Using Keyframes and Classic Tweens makes re-timing easy. Sliding the keys to the left or right results in having more or fewer in-betweens and therefore slower or faster movement.
A typical problem for timeline based applications is that the linear representation requires to temporarily have a duplicate keyframe.
For example if we would like to have an object move from point A to point B to point C and then back to A with 3 in-betweens between the keys, the cycle will look like this:
(A1)-2-3-4-(B5)-6-7-8-(C9)-10-11-12, where 10, 11 and 12 lead us to (A1). Then it will loop smoothly and endlessly. In order to get Flash to calculate the necessary in-betweens 10, 11 and 12 we need to have a duplicate of (A1) at the end of the Timeline. Then the standard procedure is to convert 12 to a key and delete 13 which is the duplicate frame.
It works well and the cycle is perfect.
Now it is very easy to re-time the first and second parts (A to B and B to C) of this cycle. All we need to do is slide the keys to the left or right. We can’t do this in the last section however, because 12 was an in-between between C and A, calculated for this specific case. If we slide it to the right, the new in-betweens will be added before it and the spacing of those in-betweens will be even up to this pseudo key. From it the cycle will jump to A.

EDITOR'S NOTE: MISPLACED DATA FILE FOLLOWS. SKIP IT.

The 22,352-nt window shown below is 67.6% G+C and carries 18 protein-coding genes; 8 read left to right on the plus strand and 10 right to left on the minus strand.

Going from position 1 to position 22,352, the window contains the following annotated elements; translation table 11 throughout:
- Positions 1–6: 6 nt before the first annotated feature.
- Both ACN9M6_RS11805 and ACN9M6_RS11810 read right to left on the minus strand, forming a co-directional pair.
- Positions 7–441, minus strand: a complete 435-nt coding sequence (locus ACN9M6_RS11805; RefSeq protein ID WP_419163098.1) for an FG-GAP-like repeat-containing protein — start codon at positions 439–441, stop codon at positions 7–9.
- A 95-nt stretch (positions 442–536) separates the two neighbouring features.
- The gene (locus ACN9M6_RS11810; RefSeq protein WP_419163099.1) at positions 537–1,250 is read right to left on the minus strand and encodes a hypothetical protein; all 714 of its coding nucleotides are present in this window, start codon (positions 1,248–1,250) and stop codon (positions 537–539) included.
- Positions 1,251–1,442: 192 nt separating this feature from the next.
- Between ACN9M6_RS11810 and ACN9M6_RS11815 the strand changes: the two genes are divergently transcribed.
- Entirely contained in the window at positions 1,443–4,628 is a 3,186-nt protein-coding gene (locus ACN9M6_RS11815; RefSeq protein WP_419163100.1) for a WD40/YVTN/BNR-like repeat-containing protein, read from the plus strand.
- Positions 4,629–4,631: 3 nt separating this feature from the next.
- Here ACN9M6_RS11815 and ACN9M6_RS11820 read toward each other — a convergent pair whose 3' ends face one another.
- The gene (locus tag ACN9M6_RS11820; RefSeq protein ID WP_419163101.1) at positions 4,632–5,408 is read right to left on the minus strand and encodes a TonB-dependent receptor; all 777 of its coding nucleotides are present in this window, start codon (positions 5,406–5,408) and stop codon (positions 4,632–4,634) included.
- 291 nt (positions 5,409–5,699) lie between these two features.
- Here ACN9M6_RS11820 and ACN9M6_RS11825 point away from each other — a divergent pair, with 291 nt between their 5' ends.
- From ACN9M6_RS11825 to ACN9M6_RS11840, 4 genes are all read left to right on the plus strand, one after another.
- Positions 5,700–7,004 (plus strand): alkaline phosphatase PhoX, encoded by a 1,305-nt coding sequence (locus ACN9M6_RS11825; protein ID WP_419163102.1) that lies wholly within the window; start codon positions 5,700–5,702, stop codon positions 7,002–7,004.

To make the jump at the end very obvious I slowed down the circle significantly.
With this setup the only way to fix the problem is to alt-drag A to the last frame+1, delete the useless key (previous 12) by pressing Shift+F6 and then create it again by pressing F6. Now we have to remove the duplicate of A again, because otherwise there will be a hold.
If we want to re-time the C to A section, even without changing the whole length of the cycle we need to repeat this operation.
A simple and efficient solution to this problem is to create a container which only displays the actual cycle ignoring the last duplicate frame, which can stay there as a Service Frame for easy re-timing.
Here is an example of this:
Now we can change the timing within the loop without the constant need to delete and re-generate the last frame. If we need to change the duration of the whole cycle we have to modify the Loop container to match the new duration.
Having Symbols nested like this, we can tween the loop across the stage and then re-time again inside if we need to.
This is a universal method which can be used for all kinds of cycles.
In the very simplified walk cycle below Service Frame was used for all elements – head, torso, feet and hands.
Real world examples
Below are three more examples from a short and simple educational music video where Service Frame has been used in all kinds of cycles.
The wings of the Parrot were animated frame by frame, the crest uses shape tweening inside a motion tweened container. The rest are just standard classic (motion) tweens.
The tail and tongue of the Dog were shape tweened. The rest was motion (classic) tweened. Head is a container that holds all facial features and its animation is synced to the whole cycle. Tongue loops twice for one body cycle.
Heavy layering, ‘clever’ design, shape and motion tweening were used to make the Koala turn smoothly. Service Frame technique has been applied multiple times, two, three and sometimes even four levels deep. Symbol playback was synced across nested Timelines and the whole animation was timed to the beat of the song.